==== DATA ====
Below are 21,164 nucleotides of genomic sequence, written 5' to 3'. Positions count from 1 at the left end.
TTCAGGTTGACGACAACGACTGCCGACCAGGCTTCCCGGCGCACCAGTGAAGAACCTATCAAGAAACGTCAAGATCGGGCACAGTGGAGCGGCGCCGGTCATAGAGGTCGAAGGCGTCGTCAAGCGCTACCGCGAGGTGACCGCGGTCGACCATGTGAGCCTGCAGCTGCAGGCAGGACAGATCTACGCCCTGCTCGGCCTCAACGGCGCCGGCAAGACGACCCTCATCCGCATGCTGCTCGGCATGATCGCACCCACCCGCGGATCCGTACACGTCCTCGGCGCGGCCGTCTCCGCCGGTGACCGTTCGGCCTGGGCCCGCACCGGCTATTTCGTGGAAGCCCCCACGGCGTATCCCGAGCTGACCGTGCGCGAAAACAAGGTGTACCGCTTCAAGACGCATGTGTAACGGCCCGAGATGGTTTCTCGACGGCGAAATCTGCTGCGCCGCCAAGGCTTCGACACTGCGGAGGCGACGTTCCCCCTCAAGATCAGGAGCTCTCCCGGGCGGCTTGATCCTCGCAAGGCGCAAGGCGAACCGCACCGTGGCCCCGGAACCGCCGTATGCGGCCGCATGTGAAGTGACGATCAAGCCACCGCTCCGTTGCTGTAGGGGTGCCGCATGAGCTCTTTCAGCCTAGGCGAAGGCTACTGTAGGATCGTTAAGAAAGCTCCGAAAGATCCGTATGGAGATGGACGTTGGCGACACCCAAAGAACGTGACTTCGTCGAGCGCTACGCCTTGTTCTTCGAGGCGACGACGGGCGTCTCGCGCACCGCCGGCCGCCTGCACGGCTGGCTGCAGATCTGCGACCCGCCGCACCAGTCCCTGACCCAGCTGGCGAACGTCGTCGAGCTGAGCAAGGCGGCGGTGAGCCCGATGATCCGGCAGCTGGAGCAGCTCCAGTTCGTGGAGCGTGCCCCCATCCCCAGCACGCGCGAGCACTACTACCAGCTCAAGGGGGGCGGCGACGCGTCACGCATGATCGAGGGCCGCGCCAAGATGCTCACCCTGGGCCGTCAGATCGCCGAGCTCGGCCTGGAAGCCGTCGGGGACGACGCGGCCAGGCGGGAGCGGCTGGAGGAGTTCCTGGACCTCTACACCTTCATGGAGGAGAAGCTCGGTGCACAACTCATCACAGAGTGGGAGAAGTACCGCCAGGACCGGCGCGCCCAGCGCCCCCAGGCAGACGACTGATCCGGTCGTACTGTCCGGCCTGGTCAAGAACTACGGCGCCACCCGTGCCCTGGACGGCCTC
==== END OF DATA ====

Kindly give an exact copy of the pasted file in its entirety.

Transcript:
Below are 21,164 nucleotides of genomic sequence, written 5' to 3'. Positions count from 1 at the left end.
TTCAGGTTGACGACAACGACTGCCGACCAGGCTTCCCGGCGCACCAGTGAAGAACCTATCAAGAAACGTCAAGATCGGGCACAGTGGAGCGGCGCCGGTCATAGAGGTCGAAGGCGTCGTCAAGCGCTACCGCGAGGTGACCGCGGTCGACCATGTGAGCCTGCAGCTGCAGGCAGGACAGATCTACGCCCTGCTCGGCCTCAACGGCGCCGGCAAGACGACCCTCATCCGCATGCTGCTCGGCATGATCGCACCCACCCGCGGATCCGTACACGTCCTCGGCGCGGCCGTCTCCGCCGGTGACCGTTCGGCCTGGGCCCGCACCGGCTATTTCGTGGAAGCCCCCACGGCGTATCCCGAGCTGACCGTGCGCGAAAACAAGGTGTACCGCTTCAAGACGCATGTGTAACGGCCCGAGATGGTTTCTCGACGGCGAAATCTGCTGCGCCGCCAAGGCTTCGACACTGCGGAGGCGACGTTCCCCCTCAAGATCAGGAGCTCTCCCGGGCGGCTTGATCCTCGCAAGGCGCAAGGCGAACCGCACCGTGGCCCCGGAACCGCCGTATGCGGCCGCATGTGAAGTGACGATCAAGCCACCGCTCCGTTGCTGTAGGGGTGCCGCATGAGCTCTTTCAGCCTAGGCGAAGGCTACTGTAGGATCGTTAAGAAAGCTCCGAAAGATCCGTATGGAGATGGACGTTGGCGACACCCAAAGAACGTGACTTCGTCGAGCGCTACGCCTTGTTCTTCGAGGCGACGACGGGCGTCTCGCGCACCGCCGGCCGCCTGCACGGCTGGCTGCAGATCTGCGACCCGCCGCACCAGTCCCTGACCCAGCTGGCGAACGTCGTCGAGCTGAGCAAGGCGGCGGTGAGCCCGATGATCCGGCAGCTGGAGCAGCTCCAGTTCGTGGAGCGTGCCCCCATCCCCAGCACGCGCGAGCACTACTACCAGCTCAAGGGGGGCGGCGACGCGTCACGCATGATCGAGGGCCGCGCCAAGATGCTCACCCTGGGCCGTCAGATCGCCGAGCTCGGCCTGGAAGCCGTCGGGGACGACGCGGCCAGGCGGGAGCGGCTGGAGGAGTTCCTGGACCTCTACACCTTCATGGAGGAGAAGCTCGGTGCACAACTCATCACAGAGTGGGAGAAGTACCGCCAGGACCGGCGCGCCCAGCGCCCCCAGGCAGACGACTGATCCGGTCGTACTGTCCGGCCTGGTCAAGAACTACGGCGCCACCCGTGCCCTGGACGGCCTC